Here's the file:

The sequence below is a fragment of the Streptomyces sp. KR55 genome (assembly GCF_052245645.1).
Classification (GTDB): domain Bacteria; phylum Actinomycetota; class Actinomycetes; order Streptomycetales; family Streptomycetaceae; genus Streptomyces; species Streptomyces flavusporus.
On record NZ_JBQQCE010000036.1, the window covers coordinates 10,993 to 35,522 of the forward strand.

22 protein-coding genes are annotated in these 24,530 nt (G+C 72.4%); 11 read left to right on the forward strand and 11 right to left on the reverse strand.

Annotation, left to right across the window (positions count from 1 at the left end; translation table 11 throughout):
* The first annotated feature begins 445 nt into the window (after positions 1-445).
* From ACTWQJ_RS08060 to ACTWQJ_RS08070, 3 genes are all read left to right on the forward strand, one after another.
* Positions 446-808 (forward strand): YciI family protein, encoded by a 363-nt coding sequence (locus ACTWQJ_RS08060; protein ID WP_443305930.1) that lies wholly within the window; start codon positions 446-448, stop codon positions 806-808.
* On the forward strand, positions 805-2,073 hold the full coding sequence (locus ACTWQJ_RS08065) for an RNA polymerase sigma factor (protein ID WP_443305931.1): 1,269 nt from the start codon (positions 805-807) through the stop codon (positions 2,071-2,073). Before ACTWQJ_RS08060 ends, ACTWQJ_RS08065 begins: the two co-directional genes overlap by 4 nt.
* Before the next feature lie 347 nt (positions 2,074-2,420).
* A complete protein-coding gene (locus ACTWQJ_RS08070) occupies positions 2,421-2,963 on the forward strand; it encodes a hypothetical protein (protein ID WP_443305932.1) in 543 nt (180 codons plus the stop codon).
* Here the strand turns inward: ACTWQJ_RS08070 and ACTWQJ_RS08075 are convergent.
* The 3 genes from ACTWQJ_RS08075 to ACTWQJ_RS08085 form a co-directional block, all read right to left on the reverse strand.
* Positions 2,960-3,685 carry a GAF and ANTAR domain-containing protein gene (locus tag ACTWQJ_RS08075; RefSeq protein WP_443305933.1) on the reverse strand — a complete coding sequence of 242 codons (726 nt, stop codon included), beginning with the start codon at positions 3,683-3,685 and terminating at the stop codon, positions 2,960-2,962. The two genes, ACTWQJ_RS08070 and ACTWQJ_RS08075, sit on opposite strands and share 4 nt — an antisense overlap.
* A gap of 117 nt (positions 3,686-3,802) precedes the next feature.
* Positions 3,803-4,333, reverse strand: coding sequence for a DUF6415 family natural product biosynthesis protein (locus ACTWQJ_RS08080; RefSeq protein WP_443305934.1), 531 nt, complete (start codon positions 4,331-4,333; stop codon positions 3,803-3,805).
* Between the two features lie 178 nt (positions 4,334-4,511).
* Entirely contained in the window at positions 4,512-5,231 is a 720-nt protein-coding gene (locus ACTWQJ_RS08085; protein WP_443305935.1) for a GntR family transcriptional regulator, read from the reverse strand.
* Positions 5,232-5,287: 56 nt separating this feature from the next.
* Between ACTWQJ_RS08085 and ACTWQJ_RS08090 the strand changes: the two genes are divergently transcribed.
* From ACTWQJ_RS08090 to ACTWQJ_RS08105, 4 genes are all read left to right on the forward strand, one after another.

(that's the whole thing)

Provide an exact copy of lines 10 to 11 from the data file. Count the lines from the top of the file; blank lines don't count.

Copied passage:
* Before the next feature lie 347 nt (positions 2,074-2,420).
* A complete protein-coding gene (locus ACTWQJ_RS08070) occupies positions 2,421-2,963 on the forward strand; it encodes a hypothetical protein (protein ID WP_443305932.1) in 543 nt (180 codons plus the stop codon).